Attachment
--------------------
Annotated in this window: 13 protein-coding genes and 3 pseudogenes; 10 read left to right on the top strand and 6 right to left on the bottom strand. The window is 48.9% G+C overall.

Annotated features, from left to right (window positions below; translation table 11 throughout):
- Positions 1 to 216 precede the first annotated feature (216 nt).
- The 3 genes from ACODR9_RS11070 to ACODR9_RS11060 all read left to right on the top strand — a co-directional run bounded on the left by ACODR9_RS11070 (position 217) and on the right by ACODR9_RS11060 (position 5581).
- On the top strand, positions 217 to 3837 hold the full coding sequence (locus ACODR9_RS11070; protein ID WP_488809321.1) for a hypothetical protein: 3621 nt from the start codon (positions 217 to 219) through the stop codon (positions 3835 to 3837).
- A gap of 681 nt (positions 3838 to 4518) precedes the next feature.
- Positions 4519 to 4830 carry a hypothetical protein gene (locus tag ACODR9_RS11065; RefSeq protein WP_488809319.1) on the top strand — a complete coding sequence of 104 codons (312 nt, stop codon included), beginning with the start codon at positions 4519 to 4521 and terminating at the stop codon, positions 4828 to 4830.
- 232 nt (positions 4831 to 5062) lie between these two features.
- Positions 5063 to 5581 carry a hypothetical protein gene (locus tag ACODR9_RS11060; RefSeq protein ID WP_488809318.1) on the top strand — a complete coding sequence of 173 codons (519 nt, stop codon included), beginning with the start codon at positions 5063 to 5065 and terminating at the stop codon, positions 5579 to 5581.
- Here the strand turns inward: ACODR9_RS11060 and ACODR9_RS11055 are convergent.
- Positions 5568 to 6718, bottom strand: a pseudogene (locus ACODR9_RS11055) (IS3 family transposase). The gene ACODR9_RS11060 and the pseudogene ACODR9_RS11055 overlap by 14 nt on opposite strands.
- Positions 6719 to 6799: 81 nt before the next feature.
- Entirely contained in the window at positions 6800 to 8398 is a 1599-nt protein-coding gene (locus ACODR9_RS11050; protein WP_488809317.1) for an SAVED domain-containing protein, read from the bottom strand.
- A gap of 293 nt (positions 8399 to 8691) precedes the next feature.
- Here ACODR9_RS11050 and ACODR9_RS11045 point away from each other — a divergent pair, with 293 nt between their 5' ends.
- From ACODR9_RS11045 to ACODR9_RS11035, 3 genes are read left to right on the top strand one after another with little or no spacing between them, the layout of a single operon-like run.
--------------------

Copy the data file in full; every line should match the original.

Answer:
Annotated in this window: 13 protein-coding genes and 3 pseudogenes; 10 read left to right on the top strand and 6 right to left on the bottom strand. The window is 48.9% G+C overall.

Annotated features, from left to right (window positions below; translation table 11 throughout):
- Positions 1 to 216 precede the first annotated feature (216 nt).
- The 3 genes from ACODR9_RS11070 to ACODR9_RS11060 all read left to right on the top strand — a co-directional run bounded on the left by ACODR9_RS11070 (position 217) and on the right by ACODR9_RS11060 (position 5581).
- On the top strand, positions 217 to 3837 hold the full coding sequence (locus ACODR9_RS11070; protein ID WP_488809321.1) for a hypothetical protein: 3621 nt from the start codon (positions 217 to 219) through the stop codon (positions 3835 to 3837).
- A gap of 681 nt (positions 3838 to 4518) precedes the next feature.
- Positions 4519 to 4830 carry a hypothetical protein gene (locus tag ACODR9_RS11065; RefSeq protein WP_488809319.1) on the top strand — a complete coding sequence of 104 codons (312 nt, stop codon included), beginning with the start codon at positions 4519 to 4521 and terminating at the stop codon, positions 4828 to 4830.
- 232 nt (positions 4831 to 5062) lie between these two features.
- Positions 5063 to 5581 carry a hypothetical protein gene (locus tag ACODR9_RS11060; RefSeq protein ID WP_488809318.1) on the top strand — a complete coding sequence of 173 codons (519 nt, stop codon included), beginning with the start codon at positions 5063 to 5065 and terminating at the stop codon, positions 5579 to 5581.
- Here the strand turns inward: ACODR9_RS11060 and ACODR9_RS11055 are convergent.
- Positions 5568 to 6718, bottom strand: a pseudogene (locus ACODR9_RS11055) (IS3 family transposase). The gene ACODR9_RS11060 and the pseudogene ACODR9_RS11055 overlap by 14 nt on opposite strands.
- Positions 6719 to 6799: 81 nt before the next feature.
- Entirely contained in the window at positions 6800 to 8398 is a 1599-nt protein-coding gene (locus ACODR9_RS11050; protein WP_488809317.1) for an SAVED domain-containing protein, read from the bottom strand.
- A gap of 293 nt (positions 8399 to 8691) precedes the next feature.
- Here ACODR9_RS11050 and ACODR9_RS11045 point away from each other — a divergent pair, with 293 nt between their 5' ends.
- From ACODR9_RS11045 to ACODR9_RS11035, 3 genes are read left to right on the top strand one after another with little or no spacing between them, the layout of a single operon-like run.